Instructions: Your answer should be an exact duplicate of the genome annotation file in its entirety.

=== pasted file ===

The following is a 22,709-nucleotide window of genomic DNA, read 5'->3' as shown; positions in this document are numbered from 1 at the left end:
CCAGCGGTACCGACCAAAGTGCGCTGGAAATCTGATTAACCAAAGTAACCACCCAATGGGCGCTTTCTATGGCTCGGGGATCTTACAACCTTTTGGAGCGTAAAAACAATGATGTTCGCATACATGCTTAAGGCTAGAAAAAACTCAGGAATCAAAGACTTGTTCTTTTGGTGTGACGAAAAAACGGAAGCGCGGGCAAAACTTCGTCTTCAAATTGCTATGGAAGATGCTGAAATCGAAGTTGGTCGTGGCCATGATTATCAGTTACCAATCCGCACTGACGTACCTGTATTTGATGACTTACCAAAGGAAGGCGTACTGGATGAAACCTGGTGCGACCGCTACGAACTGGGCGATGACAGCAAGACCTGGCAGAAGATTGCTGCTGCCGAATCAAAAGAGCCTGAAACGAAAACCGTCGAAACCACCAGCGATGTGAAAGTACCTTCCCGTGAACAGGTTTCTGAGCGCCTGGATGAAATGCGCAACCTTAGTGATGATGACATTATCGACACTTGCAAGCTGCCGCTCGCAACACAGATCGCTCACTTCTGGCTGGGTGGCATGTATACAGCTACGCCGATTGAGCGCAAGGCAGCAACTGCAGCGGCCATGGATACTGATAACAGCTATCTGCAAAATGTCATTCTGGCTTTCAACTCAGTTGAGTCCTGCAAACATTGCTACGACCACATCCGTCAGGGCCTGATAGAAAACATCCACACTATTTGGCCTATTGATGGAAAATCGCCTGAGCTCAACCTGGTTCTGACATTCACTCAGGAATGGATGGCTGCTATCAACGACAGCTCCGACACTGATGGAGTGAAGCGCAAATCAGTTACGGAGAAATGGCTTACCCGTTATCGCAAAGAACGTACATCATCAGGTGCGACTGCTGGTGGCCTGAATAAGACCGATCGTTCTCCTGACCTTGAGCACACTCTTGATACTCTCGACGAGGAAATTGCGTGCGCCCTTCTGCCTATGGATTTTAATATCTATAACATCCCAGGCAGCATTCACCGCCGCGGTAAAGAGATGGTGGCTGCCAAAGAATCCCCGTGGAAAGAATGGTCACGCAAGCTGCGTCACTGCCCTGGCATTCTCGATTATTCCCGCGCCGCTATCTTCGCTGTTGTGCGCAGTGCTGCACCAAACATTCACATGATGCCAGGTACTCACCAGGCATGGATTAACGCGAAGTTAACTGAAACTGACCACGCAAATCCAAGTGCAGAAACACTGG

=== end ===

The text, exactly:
The following is a 22,709-nucleotide window of genomic DNA, read 5'->3' as shown; positions in this document are numbered from 1 at the left end:
CCAGCGGTACCGACCAAAGTGCGCTGGAAATCTGATTAACCAAAGTAACCACCCAATGGGCGCTTTCTATGGCTCGGGGATCTTACAACCTTTTGGAGCGTAAAAACAATGATGTTCGCATACATGCTTAAGGCTAGAAAAAACTCAGGAATCAAAGACTTGTTCTTTTGGTGTGACGAAAAAACGGAAGCGCGGGCAAAACTTCGTCTTCAAATTGCTATGGAAGATGCTGAAATCGAAGTTGGTCGTGGCCATGATTATCAGTTACCAATCCGCACTGACGTACCTGTATTTGATGACTTACCAAAGGAAGGCGTACTGGATGAAACCTGGTGCGACCGCTACGAACTGGGCGATGACAGCAAGACCTGGCAGAAGATTGCTGCTGCCGAATCAAAAGAGCCTGAAACGAAAACCGTCGAAACCACCAGCGATGTGAAAGTACCTTCCCGTGAACAGGTTTCTGAGCGCCTGGATGAAATGCGCAACCTTAGTGATGATGACATTATCGACACTTGCAAGCTGCCGCTCGCAACACAGATCGCTCACTTCTGGCTGGGTGGCATGTATACAGCTACGCCGATTGAGCGCAAGGCAGCAACTGCAGCGGCCATGGATACTGATAACAGCTATCTGCAAAATGTCATTCTGGCTTTCAACTCAGTTGAGTCCTGCAAACATTGCTACGACCACATCCGTCAGGGCCTGATAGAAAACATCCACACTATTTGGCCTATTGATGGAAAATCGCCTGAGCTCAACCTGGTTCTGACATTCACTCAGGAATGGATGGCTGCTATCAACGACAGCTCCGACACTGATGGAGTGAAGCGCAAATCAGTTACGGAGAAATGGCTTACCCGTTATCGCAAAGAACGTACATCATCAGGTGCGACTGCTGGTGGCCTGAATAAGACCGATCGTTCTCCTGACCTTGAGCACACTCTTGATACTCTCGACGAGGAAATTGCGTGCGCCCTTCTGCCTATGGATTTTAATATCTATAACATCCCAGGCAGCATTCACCGCCGCGGTAAAGAGATGGTGGCTGCCAAAGAATCCCCGTGGAAAGAATGGTCACGCAAGCTGCGTCACTGCCCTGGCATTCTCGATTATTCCCGCGCCGCTATCTTCGCTGTTGTGCGCAGTGCTGCACCAAACATTCACATGATGCCAGGTACTCACCAGGCATGGATTAACGCGAAGTTAACTGAAACTGACCACGCAAATCCAAGTGCAGAAACACTGG